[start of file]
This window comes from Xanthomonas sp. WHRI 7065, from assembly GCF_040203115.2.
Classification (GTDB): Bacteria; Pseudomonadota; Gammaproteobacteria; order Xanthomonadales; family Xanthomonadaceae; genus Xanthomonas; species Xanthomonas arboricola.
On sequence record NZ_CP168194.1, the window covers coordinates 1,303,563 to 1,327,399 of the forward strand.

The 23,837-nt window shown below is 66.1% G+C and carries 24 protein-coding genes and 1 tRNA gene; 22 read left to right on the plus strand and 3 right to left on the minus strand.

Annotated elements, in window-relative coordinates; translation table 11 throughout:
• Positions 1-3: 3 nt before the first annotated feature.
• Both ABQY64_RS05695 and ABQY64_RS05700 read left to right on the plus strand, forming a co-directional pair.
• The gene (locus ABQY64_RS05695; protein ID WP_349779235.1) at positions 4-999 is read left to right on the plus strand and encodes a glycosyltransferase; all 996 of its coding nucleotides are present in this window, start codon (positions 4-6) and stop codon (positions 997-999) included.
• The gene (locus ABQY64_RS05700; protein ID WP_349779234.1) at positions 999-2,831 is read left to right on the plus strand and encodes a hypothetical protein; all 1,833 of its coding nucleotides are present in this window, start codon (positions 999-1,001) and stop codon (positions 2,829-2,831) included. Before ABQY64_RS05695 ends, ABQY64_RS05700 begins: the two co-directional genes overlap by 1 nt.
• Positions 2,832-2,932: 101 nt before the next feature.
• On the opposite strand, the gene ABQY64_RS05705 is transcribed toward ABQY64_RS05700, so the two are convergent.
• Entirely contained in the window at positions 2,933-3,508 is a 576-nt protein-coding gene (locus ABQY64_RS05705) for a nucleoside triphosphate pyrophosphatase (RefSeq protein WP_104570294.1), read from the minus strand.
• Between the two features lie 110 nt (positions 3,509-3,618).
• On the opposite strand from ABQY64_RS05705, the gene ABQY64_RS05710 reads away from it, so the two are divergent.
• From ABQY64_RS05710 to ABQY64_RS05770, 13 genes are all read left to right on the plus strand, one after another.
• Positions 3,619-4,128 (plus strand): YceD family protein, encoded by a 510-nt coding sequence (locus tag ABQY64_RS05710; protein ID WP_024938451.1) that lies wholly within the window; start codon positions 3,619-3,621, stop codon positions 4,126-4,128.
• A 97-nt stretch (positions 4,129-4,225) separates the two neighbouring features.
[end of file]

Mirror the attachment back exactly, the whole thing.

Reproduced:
This window comes from Xanthomonas sp. WHRI 7065, from assembly GCF_040203115.2.
Classification (GTDB): Bacteria; Pseudomonadota; Gammaproteobacteria; order Xanthomonadales; family Xanthomonadaceae; genus Xanthomonas; species Xanthomonas arboricola.
On sequence record NZ_CP168194.1, the window covers coordinates 1,303,563 to 1,327,399 of the forward strand.

The 23,837-nt window shown below is 66.1% G+C and carries 24 protein-coding genes and 1 tRNA gene; 22 read left to right on the plus strand and 3 right to left on the minus strand.

Annotated elements, in window-relative coordinates; translation table 11 throughout:
• Positions 1-3: 3 nt before the first annotated feature.
• Both ABQY64_RS05695 and ABQY64_RS05700 read left to right on the plus strand, forming a co-directional pair.
• The gene (locus ABQY64_RS05695; protein ID WP_349779235.1) at positions 4-999 is read left to right on the plus strand and encodes a glycosyltransferase; all 996 of its coding nucleotides are present in this window, start codon (positions 4-6) and stop codon (positions 997-999) included.
• The gene (locus ABQY64_RS05700; protein ID WP_349779234.1) at positions 999-2,831 is read left to right on the plus strand and encodes a hypothetical protein; all 1,833 of its coding nucleotides are present in this window, start codon (positions 999-1,001) and stop codon (positions 2,829-2,831) included. Before ABQY64_RS05695 ends, ABQY64_RS05700 begins: the two co-directional genes overlap by 1 nt.
• Positions 2,832-2,932: 101 nt before the next feature.
• On the opposite strand, the gene ABQY64_RS05705 is transcribed toward ABQY64_RS05700, so the two are convergent.
• Entirely contained in the window at positions 2,933-3,508 is a 576-nt protein-coding gene (locus ABQY64_RS05705) for a nucleoside triphosphate pyrophosphatase (RefSeq protein WP_104570294.1), read from the minus strand.
• Between the two features lie 110 nt (positions 3,509-3,618).
• On the opposite strand from ABQY64_RS05705, the gene ABQY64_RS05710 reads away from it, so the two are divergent.
• From ABQY64_RS05710 to ABQY64_RS05770, 13 genes are all read left to right on the plus strand, one after another.
• Positions 3,619-4,128 (plus strand): YceD family protein, encoded by a 510-nt coding sequence (locus tag ABQY64_RS05710; protein ID WP_024938451.1) that lies wholly within the window; start codon positions 3,619-3,621, stop codon positions 4,126-4,128.
• A 97-nt stretch (positions 4,129-4,225) separates the two neighbouring features.